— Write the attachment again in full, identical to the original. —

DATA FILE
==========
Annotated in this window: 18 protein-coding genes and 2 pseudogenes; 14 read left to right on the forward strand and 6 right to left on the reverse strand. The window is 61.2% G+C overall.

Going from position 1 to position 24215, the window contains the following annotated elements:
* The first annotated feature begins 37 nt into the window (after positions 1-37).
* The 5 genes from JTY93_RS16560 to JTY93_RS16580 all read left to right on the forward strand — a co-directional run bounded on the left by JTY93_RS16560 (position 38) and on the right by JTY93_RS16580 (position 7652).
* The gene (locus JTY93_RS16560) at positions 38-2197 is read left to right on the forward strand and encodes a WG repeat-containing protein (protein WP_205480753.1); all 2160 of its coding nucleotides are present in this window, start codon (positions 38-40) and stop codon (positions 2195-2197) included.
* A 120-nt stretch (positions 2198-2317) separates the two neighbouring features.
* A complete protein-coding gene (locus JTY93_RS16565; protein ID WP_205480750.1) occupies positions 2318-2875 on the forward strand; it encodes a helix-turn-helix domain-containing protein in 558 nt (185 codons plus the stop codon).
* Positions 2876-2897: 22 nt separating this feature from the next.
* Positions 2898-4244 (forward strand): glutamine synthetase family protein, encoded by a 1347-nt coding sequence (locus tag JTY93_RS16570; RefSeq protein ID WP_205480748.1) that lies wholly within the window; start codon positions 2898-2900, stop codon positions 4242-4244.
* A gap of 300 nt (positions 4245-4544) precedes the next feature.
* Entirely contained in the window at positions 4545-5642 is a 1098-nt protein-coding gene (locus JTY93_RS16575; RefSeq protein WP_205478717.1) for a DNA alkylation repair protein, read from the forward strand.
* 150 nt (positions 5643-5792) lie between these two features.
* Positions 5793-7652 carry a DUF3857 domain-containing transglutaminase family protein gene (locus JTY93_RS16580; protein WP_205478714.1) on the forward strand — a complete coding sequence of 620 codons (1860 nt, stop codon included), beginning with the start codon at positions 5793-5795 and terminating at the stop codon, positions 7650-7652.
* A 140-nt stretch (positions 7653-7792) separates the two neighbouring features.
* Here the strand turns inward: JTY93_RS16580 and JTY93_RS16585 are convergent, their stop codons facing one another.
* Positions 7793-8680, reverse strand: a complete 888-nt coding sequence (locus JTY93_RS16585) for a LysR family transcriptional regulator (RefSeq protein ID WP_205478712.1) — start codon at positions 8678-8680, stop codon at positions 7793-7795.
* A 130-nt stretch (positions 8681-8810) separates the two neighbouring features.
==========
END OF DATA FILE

Annotated in this window: 18 protein-coding genes and 2 pseudogenes; 14 read left to right on the forward strand and 6 right to left on the reverse strand. The window is 61.2% G+C overall.

Going from position 1 to position 24215, the window contains the following annotated elements:
* The first annotated feature begins 37 nt into the window (after positions 1-37).
* The 5 genes from JTY93_RS16560 to JTY93_RS16580 all read left to right on the forward strand — a co-directional run bounded on the left by JTY93_RS16560 (position 38) and on the right by JTY93_RS16580 (position 7652).
* The gene (locus JTY93_RS16560) at positions 38-2197 is read left to right on the forward strand and encodes a WG repeat-containing protein (protein WP_205480753.1); all 2160 of its coding nucleotides are present in this window, start codon (positions 38-40) and stop codon (positions 2195-2197) included.
* A 120-nt stretch (positions 2198-2317) separates the two neighbouring features.
* A complete protein-coding gene (locus JTY93_RS16565; protein ID WP_205480750.1) occupies positions 2318-2875 on the forward strand; it encodes a helix-turn-helix domain-containing protein in 558 nt (185 codons plus the stop codon).
* Positions 2876-2897: 22 nt separating this feature from the next.
* Positions 2898-4244 (forward strand): glutamine synthetase family protein, encoded by a 1347-nt coding sequence (locus tag JTY93_RS16570; RefSeq protein ID WP_205480748.1) that lies wholly within the window; start codon positions 2898-2900, stop codon positions 4242-4244.
* A gap of 300 nt (positions 4245-4544) precedes the next feature.
* Entirely contained in the window at positions 4545-5642 is a 1098-nt protein-coding gene (locus JTY93_RS16575; RefSeq protein WP_205478717.1) for a DNA alkylation repair protein, read from the forward strand.
* 150 nt (positions 5643-5792) lie between these two features.
* Positions 5793-7652 carry a DUF3857 domain-containing transglutaminase family protein gene (locus JTY93_RS16580; protein WP_205478714.1) on the forward strand — a complete coding sequence of 620 codons (1860 nt, stop codon included), beginning with the start codon at positions 5793-5795 and terminating at the stop codon, positions 7650-7652.
* A 140-nt stretch (positions 7653-7792) separates the two neighbouring features.
* Here the strand turns inward: JTY93_RS16580 and JTY93_RS16585 are convergent, their stop codons facing one another.
* Positions 7793-8680, reverse strand: a complete 888-nt coding sequence (locus JTY93_RS16585) for a LysR family transcriptional regulator (RefSeq protein ID WP_205478712.1) — start codon at positions 8678-8680, stop codon at positions 7793-7795.
* A 130-nt stretch (positions 8681-8810) separates the two neighbouring features.